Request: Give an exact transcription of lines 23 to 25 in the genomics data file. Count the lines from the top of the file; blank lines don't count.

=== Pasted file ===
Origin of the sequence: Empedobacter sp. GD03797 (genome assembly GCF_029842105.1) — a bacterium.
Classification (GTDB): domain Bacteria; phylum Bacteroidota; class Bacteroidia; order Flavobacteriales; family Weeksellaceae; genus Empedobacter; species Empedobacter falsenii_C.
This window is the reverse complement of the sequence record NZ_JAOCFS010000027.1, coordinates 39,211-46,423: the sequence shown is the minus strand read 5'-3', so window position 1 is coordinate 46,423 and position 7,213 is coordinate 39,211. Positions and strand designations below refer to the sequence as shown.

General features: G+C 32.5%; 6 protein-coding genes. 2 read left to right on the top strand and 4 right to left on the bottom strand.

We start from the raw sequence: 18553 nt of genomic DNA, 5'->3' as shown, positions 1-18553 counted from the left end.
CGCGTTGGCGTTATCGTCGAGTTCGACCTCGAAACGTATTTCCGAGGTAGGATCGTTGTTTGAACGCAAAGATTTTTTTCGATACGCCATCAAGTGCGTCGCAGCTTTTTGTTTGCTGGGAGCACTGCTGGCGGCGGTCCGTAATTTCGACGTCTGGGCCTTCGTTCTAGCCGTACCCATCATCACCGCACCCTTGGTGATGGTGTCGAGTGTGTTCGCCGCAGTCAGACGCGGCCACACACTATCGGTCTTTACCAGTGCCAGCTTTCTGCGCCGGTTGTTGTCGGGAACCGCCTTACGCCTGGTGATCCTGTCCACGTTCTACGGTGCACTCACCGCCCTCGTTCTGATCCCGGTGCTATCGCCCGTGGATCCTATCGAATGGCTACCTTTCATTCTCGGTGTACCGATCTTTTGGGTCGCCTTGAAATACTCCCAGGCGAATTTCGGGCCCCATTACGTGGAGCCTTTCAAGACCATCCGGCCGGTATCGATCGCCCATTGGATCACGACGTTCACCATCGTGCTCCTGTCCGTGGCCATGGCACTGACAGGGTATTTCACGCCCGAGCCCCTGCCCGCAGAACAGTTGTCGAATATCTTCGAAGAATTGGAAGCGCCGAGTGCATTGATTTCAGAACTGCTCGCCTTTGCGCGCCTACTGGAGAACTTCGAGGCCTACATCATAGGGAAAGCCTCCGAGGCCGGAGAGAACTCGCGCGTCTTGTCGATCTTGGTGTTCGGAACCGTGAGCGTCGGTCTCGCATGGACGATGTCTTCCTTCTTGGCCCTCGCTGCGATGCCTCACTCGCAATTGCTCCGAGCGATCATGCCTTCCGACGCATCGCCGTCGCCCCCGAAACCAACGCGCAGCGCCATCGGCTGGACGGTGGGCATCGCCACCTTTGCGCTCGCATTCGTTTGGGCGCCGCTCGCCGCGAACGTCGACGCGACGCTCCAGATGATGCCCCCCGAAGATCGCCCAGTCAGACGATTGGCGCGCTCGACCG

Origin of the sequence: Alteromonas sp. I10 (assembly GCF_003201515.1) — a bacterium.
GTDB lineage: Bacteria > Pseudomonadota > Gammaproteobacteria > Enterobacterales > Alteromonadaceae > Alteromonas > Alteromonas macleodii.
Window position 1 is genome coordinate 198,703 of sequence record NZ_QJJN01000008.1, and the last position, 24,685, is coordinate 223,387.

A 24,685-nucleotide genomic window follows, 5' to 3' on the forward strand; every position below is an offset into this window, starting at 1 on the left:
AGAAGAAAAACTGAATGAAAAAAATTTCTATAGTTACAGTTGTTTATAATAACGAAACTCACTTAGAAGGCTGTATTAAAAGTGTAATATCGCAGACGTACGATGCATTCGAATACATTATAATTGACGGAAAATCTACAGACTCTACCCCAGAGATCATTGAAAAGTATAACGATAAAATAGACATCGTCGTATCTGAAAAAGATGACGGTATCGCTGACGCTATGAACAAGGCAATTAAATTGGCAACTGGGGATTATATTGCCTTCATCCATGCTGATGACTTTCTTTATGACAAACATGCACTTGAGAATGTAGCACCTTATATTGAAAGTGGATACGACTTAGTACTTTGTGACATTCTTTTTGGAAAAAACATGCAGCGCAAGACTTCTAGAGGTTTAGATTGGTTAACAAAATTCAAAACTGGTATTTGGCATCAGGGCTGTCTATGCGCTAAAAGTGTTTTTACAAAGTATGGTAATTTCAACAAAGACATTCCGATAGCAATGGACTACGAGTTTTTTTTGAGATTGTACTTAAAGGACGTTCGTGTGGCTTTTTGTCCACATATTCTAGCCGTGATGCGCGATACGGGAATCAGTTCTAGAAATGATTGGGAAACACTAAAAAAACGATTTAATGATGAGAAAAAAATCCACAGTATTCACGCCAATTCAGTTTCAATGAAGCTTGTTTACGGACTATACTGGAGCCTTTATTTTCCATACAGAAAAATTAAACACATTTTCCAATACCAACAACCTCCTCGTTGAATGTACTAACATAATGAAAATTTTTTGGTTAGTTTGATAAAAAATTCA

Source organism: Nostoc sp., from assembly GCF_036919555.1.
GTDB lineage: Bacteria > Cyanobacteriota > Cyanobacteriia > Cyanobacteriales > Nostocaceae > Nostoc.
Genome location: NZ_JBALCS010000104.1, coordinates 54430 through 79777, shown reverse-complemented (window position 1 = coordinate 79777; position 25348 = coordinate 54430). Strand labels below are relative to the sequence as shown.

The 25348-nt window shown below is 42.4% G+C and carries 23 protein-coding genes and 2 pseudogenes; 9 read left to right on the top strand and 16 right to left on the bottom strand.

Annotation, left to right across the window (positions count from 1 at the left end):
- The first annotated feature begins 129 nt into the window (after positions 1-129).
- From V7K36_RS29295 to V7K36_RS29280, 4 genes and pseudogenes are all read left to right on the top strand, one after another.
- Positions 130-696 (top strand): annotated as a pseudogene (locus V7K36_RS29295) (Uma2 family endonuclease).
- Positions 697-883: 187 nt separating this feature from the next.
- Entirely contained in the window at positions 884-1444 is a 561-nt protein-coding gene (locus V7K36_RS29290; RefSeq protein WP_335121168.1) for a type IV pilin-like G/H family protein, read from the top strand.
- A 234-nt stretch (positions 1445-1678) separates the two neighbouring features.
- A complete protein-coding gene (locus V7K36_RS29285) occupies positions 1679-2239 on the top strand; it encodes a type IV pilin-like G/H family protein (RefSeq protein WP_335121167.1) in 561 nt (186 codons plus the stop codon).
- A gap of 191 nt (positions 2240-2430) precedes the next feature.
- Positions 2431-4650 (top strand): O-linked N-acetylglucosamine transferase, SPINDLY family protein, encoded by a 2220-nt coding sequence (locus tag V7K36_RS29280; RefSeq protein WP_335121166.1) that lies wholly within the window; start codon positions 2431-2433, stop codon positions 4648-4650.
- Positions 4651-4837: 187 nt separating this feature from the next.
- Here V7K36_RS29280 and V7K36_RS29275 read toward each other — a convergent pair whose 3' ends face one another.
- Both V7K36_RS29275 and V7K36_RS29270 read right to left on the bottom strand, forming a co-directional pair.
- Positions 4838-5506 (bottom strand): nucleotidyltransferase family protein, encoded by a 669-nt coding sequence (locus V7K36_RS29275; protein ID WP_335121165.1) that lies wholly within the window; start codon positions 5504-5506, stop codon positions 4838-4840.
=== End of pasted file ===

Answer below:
- A complete protein-coding gene (locus V7K36_RS29285) occupies positions 1679-2239 on the top strand; it encodes a type IV pilin-like G/H family protein (RefSeq protein WP_335121167.1) in 561 nt (186 codons plus the stop codon).
- A gap of 191 nt (positions 2240-2430) precedes the next feature.
- Positions 2431-4650 (top strand): O-linked N-acetylglucosamine transferase, SPINDLY family protein, encoded by a 2220-nt coding sequence (locus tag V7K36_RS29280; RefSeq protein WP_335121166.1) that lies wholly within the window; start codon positions 2431-2433, stop codon positions 4648-4650.